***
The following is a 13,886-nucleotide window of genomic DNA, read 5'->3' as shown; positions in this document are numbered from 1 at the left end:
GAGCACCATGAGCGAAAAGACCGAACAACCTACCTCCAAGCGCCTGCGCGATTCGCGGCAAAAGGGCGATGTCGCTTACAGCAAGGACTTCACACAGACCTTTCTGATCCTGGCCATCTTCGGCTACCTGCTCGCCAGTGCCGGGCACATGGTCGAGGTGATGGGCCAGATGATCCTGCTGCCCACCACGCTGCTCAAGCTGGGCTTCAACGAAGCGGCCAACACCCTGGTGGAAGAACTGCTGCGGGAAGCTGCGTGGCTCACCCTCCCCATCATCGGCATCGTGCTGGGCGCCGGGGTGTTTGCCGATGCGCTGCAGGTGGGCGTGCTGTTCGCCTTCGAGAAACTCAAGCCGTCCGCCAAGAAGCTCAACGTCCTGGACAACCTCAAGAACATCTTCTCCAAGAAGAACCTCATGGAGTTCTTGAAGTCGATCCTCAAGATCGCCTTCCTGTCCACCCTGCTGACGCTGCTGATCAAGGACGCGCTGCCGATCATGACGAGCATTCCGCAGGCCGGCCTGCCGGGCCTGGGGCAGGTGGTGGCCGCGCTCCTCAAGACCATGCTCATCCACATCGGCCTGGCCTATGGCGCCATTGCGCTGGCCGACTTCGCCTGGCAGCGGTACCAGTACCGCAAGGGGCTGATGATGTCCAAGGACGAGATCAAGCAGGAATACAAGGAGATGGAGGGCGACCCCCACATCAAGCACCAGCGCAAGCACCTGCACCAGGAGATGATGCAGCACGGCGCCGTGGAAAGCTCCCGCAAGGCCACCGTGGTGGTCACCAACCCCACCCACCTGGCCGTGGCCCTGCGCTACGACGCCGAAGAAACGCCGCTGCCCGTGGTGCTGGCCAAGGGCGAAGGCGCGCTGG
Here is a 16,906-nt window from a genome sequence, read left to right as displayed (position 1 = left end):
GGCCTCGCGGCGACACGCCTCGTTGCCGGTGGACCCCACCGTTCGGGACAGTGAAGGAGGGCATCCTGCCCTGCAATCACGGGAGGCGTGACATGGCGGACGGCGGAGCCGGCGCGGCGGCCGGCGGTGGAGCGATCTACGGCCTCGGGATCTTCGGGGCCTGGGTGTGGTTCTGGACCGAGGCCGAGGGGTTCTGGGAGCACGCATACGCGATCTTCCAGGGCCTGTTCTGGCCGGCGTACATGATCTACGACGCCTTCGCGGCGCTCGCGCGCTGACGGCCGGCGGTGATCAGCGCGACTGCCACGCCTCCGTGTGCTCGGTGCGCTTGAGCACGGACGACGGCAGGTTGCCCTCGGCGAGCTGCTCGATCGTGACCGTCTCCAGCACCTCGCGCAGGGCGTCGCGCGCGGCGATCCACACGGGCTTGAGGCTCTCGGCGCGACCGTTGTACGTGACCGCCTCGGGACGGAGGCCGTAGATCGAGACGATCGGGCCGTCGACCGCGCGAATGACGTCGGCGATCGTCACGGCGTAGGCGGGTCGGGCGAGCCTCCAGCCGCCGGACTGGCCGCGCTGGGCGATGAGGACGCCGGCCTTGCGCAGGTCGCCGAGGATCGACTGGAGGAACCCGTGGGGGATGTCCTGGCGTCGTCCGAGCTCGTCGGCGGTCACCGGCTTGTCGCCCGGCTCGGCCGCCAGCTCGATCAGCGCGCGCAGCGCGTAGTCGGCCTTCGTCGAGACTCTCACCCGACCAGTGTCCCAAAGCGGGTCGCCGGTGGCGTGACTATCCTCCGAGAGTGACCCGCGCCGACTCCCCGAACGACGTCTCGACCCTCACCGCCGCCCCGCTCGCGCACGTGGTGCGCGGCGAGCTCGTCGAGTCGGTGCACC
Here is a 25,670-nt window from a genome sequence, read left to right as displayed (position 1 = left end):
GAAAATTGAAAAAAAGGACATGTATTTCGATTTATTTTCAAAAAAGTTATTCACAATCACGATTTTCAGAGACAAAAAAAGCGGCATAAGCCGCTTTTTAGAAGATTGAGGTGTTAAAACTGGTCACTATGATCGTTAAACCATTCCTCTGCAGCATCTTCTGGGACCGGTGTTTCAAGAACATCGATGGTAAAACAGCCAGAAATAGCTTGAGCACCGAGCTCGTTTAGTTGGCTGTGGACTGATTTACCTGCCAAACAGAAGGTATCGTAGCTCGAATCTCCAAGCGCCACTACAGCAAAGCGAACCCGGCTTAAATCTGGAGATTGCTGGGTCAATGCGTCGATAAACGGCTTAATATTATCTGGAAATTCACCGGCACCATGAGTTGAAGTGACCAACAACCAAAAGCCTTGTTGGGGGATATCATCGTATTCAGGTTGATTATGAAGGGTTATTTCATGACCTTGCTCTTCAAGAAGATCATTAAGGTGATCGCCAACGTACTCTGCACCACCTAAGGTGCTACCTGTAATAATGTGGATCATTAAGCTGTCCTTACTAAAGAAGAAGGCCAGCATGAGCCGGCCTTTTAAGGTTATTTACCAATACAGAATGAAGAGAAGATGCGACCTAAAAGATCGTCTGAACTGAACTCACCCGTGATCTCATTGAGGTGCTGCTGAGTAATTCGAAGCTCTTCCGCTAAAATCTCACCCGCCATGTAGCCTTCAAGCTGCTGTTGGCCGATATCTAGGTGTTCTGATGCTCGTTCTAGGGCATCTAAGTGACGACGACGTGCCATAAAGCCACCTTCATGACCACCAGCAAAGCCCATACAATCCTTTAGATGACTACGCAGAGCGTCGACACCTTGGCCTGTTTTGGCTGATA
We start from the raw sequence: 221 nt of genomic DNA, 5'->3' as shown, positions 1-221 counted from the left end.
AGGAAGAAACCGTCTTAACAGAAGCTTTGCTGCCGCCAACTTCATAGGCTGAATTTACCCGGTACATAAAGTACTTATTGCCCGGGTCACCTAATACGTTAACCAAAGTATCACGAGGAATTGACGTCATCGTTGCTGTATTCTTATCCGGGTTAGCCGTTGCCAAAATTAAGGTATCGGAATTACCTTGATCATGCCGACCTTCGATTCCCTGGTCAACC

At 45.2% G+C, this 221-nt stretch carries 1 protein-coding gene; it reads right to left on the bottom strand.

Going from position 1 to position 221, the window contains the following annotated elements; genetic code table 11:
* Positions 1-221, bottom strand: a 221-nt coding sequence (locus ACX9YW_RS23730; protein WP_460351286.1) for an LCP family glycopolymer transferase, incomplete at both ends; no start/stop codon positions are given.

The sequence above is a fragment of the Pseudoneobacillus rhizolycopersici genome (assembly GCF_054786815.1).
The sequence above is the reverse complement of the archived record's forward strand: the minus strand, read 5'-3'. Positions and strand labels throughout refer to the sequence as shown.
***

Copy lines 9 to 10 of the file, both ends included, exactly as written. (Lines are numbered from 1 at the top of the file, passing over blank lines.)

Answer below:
At 45.2% G+C, this 221-nt stretch carries 1 protein-coding gene; it reads right to left on the bottom strand.

Going from position 1 to position 221, the window contains the following annotated elements; genetic code table 11: